1 April 2022
Current evidence indicates that smoking worsens COVID-19 outcomes. However, when studies restricted their analyses to current smokers, the risks for COVID-19 severity and death are inconsistent. This meta-analysis explored the association between current smoking and the risk for mortality based on the studies that reported all three categories of smoking (current, former, and never smokers) to overcome the limitation of the previous meta-analyses which former smokers might have been classified as non-smokers.
We searched PubMed and Embase up to 1 January 2021. We included studies reporting all three categories of smoking behaviors of COVID-19 patients and mortality outcomes. A random-effects meta-analysis and meta-regression were used to examine relationships in the data.
A total of 34 articles with 35,193 COVID-19 patients was included. The meta-analysis confirmed the association between current smoking (OR 1.26, 95% CI: 1.01-1.58) and former smoking (OR 1.76, 95% CI: 1.53-2.03) with COVID-19 mortality. We also found that the risk for COVID-19 death in current smokers does not vary by age, but significantly drops by age in former smokers. Moreover, current smokers in non-high-income countries have higher risks of COVID-19 death compared with high-income countries (OR 3.11, 95% CI: 2.04-4.72 vs. OR 1.14, 95% CI: 0.91-1.43; p=0.015).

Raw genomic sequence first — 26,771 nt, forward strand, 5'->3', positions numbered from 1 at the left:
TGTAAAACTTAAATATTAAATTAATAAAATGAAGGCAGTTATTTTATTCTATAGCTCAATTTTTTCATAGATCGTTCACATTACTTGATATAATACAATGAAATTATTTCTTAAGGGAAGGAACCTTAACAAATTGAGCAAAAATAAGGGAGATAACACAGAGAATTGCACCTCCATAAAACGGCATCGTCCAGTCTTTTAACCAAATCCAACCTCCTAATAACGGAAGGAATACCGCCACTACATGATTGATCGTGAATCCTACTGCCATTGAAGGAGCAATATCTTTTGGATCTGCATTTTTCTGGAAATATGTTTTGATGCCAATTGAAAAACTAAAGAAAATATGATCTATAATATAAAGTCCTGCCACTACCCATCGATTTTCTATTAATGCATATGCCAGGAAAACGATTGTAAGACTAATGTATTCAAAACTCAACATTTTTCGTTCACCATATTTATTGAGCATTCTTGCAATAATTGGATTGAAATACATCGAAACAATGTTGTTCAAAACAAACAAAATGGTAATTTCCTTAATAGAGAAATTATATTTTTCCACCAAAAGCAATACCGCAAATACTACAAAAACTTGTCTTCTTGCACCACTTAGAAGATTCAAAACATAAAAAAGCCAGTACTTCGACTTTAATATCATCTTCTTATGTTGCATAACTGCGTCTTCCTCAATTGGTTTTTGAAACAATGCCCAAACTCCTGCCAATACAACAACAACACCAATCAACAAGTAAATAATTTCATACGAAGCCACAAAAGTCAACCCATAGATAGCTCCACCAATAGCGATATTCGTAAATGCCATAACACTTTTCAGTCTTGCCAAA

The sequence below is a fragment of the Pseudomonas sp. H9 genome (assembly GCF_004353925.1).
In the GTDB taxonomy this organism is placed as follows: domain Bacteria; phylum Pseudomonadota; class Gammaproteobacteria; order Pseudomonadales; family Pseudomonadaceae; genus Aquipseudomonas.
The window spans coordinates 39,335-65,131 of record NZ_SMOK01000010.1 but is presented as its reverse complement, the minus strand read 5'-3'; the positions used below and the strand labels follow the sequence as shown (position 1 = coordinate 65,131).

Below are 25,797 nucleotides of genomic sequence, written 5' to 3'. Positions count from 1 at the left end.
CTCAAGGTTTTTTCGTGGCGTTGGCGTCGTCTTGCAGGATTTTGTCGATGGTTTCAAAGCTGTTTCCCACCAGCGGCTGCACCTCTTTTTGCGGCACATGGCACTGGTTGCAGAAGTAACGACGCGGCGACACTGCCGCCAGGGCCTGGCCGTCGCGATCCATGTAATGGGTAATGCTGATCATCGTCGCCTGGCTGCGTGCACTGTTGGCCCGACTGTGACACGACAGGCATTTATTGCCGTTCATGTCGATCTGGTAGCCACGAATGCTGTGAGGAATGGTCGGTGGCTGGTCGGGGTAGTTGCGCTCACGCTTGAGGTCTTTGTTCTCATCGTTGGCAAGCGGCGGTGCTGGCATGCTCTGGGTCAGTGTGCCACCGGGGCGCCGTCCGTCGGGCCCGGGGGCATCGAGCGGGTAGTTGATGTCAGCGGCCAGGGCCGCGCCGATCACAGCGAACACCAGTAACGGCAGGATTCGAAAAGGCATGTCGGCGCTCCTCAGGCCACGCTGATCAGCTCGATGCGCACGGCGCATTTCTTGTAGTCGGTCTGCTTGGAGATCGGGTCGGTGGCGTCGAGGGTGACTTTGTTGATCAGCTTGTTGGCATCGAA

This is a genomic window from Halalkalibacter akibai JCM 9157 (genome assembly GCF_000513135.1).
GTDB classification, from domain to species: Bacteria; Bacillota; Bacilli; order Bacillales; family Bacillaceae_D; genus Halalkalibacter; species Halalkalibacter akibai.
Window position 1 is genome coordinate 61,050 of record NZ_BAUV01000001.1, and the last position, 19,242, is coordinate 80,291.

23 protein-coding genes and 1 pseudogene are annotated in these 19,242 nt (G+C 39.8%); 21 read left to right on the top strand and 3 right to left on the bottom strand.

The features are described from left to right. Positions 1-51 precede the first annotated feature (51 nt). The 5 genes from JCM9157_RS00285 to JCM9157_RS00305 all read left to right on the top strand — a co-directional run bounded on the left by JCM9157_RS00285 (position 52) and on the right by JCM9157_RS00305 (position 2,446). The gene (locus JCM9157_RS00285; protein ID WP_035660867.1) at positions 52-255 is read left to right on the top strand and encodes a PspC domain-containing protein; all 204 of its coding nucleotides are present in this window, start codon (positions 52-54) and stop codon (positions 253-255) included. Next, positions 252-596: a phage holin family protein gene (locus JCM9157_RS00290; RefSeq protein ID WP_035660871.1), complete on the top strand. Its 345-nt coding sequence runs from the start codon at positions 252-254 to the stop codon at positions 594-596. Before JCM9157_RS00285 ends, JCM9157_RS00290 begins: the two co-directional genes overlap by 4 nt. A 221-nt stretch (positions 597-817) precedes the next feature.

Current and former smokers are at higher risk of dying from COVID-19. Tobacco control should be strengthened to encourage current smokers to quit and prevent the initiation of smoking. Public health professionals should take the COVID-19 pandemic as an opportunity to promote smoking prevention and cession.
This study makes an important contribution to the existing literature by distinguishing between current and former smoking and their separate effects on COVID-19 mortality. We also explore the effects by age of patients and country income level. Findings from this study provide empirical evidence against misinformation about the relationship between smoking and COVID-19 mortality.